Issue Impact
Workers’ rights EU law which protects workers’ rights and is directly applicable in the UK will be incorporated into UK law (although it may be changed afterwards).
Rights of EU citizens EU citizens living in the UK at the relevant date of 29 March 2019 will be eligible to apply for settled status under the Government scheme.
Court of Justice of the European Union (CJEU) decisions Decisions of the Court of Justice of the European Union (CJEU) will remain relevant to interpretation of employment rights in the UK where these derive from EU law. UK courts will pay “due regard” to relevant decisions of the CJEU on an indefinite basis and, for eight years after Brexit, UK courts will still be able to refer cases to the CJEU to determine points of clarification. In practice this means that UK courts will take into account decisions of the CJEU, but it will not be compulsory to follow the same approach. This will be a move away from the current situation where decisions from the CJEU are binding on UK courts and therefore must be followed.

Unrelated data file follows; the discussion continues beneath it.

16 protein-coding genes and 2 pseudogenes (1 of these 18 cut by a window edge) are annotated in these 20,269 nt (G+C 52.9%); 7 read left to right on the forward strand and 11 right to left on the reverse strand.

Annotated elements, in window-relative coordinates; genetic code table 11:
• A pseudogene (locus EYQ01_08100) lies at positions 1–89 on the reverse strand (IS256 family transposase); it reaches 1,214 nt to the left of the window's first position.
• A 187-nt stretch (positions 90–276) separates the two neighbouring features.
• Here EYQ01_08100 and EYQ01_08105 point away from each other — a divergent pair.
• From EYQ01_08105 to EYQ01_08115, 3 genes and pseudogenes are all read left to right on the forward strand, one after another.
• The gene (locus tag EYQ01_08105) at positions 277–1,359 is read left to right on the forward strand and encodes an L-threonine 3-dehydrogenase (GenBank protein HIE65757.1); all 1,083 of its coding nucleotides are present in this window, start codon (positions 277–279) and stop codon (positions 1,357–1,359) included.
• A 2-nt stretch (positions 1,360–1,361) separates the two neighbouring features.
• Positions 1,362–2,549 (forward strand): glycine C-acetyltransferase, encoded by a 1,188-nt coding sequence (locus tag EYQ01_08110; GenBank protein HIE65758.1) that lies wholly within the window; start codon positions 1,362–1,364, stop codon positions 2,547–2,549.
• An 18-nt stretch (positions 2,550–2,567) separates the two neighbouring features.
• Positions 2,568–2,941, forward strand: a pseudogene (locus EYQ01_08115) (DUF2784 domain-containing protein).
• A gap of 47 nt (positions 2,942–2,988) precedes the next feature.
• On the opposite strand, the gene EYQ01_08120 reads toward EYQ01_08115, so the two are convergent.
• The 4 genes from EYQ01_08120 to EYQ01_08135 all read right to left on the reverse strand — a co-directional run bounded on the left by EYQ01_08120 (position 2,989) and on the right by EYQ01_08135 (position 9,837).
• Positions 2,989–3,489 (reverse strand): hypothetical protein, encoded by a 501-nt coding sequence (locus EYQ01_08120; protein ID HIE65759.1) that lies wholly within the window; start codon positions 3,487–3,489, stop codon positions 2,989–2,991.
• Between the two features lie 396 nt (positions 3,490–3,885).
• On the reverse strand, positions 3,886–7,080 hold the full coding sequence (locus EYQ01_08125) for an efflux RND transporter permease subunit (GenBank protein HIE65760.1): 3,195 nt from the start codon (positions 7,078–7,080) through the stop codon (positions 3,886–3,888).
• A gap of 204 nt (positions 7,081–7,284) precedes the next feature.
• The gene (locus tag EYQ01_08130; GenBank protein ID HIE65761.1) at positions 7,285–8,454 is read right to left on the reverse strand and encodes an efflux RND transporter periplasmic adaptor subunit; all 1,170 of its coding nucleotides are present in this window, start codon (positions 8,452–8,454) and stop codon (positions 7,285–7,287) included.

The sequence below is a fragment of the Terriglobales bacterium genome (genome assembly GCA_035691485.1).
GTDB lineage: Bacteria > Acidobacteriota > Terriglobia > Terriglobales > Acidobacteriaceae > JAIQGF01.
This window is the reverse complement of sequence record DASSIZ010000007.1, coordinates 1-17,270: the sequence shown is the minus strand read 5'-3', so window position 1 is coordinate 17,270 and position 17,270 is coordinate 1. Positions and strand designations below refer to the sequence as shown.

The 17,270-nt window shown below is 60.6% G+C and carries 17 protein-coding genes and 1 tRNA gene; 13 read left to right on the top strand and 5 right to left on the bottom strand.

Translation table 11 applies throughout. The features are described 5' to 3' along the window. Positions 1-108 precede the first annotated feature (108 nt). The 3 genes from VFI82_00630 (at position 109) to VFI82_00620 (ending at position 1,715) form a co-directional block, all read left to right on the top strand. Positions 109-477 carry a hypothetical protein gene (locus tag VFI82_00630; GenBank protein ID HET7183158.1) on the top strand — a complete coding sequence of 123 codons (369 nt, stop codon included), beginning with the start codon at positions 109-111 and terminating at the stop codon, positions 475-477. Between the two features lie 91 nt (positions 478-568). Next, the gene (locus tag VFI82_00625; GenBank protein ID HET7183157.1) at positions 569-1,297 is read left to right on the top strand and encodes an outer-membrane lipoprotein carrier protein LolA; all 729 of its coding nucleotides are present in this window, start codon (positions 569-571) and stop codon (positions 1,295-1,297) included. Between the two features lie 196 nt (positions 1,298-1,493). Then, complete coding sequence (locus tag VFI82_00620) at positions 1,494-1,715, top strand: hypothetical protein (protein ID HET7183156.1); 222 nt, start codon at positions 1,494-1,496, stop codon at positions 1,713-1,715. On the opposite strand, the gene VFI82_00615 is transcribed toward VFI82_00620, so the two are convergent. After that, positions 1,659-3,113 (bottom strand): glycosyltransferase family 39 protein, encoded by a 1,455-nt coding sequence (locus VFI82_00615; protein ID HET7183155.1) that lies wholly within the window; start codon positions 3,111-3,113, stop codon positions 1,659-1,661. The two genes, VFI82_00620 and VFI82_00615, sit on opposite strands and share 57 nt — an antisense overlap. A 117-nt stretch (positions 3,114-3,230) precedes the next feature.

Holiday pay cases/working time We will have to wait and see how “due regard” is applied in UK employment tribunals, in areas like the holiday pay cases which have been significantly affected by decisions from the CJEU.
Business transfers The Transfer of Undertakings (Protection of Employment) Regulations 2006 have been criticised as “gold plating” the requirements of the Acquired Rights Directive (by adding in the concept of a “service provision change”). It seems unlikely, however, that any changes will be made to the Regulations in the short term.